Stop me if you think that you've heard this one before
Feeling sorry for herself, Kate bumps into Sayid on the beach, who seems to be leaving the camp. He says that he swore he'd never torture again. "If I can't keep that promise, I have no right to be here," he says, which is an attitude that would cause an awfully high turnover at the aforementioned CTU.
But as he wanders the beach, Sayid comes across a cable buried in the sand, leading into the jungle. And he starts to follow it.
Sayid follows the cable, and this is starting to resemble the video for "The Old Man Down The Road," if that doesn't date me too severely. He steps gingerly over a tripwire, and still manages to spring some sort of trap that strings him up and knocks him out.
After he's come to, he pleads with his captor, explaining that he was trying to find the source of a transmission that's been running for sixteen years. The woman who captured him steps forward. "Sixteen years. Has it really been that long?" My word, where does the time go?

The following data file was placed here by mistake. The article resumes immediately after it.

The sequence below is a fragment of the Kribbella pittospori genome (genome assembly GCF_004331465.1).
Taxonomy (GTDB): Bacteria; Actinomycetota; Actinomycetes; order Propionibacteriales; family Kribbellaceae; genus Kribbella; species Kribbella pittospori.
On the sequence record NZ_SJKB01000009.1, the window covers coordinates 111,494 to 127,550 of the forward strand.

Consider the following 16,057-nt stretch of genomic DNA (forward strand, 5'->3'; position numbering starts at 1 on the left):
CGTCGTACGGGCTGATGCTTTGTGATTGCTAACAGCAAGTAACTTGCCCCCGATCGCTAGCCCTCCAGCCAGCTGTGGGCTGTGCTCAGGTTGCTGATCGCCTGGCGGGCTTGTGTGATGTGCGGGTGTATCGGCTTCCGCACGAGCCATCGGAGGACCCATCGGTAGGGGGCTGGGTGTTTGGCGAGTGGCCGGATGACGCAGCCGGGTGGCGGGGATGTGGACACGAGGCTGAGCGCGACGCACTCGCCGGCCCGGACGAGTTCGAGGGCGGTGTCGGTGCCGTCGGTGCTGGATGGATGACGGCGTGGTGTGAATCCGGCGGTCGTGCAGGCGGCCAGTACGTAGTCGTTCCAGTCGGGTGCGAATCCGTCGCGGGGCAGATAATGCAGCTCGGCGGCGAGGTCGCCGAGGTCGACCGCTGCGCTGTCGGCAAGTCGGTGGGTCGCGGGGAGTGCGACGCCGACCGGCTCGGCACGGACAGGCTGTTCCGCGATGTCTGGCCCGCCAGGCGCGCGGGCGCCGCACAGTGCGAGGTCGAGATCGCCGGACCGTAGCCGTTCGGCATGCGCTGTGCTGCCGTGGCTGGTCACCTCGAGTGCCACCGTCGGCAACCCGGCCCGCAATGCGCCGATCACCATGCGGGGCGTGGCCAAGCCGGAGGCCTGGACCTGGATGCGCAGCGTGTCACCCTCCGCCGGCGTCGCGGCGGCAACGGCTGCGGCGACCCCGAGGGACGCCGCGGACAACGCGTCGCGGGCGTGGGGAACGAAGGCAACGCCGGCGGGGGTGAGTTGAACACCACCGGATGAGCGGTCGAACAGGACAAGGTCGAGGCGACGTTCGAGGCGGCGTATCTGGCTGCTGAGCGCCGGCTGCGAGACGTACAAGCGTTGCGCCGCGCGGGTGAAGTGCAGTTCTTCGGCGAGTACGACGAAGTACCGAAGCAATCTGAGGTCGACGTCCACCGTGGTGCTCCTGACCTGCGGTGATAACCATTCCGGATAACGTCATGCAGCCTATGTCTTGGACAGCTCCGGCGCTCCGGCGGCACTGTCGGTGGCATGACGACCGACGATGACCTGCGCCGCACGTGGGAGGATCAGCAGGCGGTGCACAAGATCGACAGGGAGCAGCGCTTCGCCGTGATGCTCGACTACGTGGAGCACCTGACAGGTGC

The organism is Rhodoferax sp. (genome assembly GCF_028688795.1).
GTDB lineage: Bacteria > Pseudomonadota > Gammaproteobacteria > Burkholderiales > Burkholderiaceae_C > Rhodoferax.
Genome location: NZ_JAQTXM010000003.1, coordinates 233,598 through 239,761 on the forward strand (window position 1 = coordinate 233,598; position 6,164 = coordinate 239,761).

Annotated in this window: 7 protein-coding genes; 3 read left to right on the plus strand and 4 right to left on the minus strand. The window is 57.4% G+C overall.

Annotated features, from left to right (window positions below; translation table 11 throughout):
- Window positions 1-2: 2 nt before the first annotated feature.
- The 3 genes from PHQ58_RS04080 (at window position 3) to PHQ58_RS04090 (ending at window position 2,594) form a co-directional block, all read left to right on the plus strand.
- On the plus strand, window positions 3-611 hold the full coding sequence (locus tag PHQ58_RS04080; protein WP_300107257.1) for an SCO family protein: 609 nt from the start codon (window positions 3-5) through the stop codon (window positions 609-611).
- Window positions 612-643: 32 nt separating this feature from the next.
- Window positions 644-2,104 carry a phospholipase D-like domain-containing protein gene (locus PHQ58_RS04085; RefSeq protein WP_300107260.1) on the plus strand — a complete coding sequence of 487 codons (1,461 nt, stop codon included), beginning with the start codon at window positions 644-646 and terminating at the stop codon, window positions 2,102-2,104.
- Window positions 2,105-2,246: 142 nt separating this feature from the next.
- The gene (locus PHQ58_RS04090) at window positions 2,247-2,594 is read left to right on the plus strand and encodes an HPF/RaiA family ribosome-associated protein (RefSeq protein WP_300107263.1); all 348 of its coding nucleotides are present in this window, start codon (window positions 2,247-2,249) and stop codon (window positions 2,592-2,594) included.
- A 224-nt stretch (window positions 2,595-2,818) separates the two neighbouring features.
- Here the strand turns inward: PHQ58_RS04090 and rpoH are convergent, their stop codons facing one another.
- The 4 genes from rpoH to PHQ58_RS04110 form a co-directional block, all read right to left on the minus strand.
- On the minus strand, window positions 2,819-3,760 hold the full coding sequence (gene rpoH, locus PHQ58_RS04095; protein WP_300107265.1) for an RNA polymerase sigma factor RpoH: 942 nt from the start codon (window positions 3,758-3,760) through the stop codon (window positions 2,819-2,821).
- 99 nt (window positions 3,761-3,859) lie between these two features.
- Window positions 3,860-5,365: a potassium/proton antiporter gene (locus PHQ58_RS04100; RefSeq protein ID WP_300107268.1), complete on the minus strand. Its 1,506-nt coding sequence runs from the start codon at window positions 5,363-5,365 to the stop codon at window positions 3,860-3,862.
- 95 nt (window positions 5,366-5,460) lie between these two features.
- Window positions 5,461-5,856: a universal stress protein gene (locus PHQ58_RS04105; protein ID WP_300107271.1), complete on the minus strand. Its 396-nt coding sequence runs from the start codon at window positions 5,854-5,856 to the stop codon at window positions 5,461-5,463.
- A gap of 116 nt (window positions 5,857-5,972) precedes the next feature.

Rousseau's untied Sayid as she reflects. "Nearly two months we survived here, before " Sayid prompts her by saying the transmission said that "it killed them all." "It was them, they were the carriers," says Rousseau. Sayid's all, who in the what now? "The others," says Rousseau. Sayid tries to get some more information about these alleged other people on the island, but Rousseau's kind of touched in the head. She's never seen them, but she's heard them out in the jungle. "They whisper," she says.
Back at the camp, Claire's sleeping. Then there's a blur of images: a hand on her mouth, the flash of a knife, but she struggles and screams, rousing the other lostaways. Claire tells them she was attacked by someone who just ran off. Charlie and Hurley scamper off to look, while Claire tells Jack that whoever it was was trying to hurt her baby. Jack tells her she's okay.
And the next day on the beach with Charlie and Kate, Jack says he's not sure anything actually happened, prompting Charlie to spazz, wanting to know why she's making it up. Jack doesn't think she's making anything up, but he finds it more implausible that someone would try to hurt her baby for some reason when everyone is sleeping so close to each other. He just figures it's a pregnancy-induced anxiety thing. "It's not all in her head," says Charlie, who stomps off.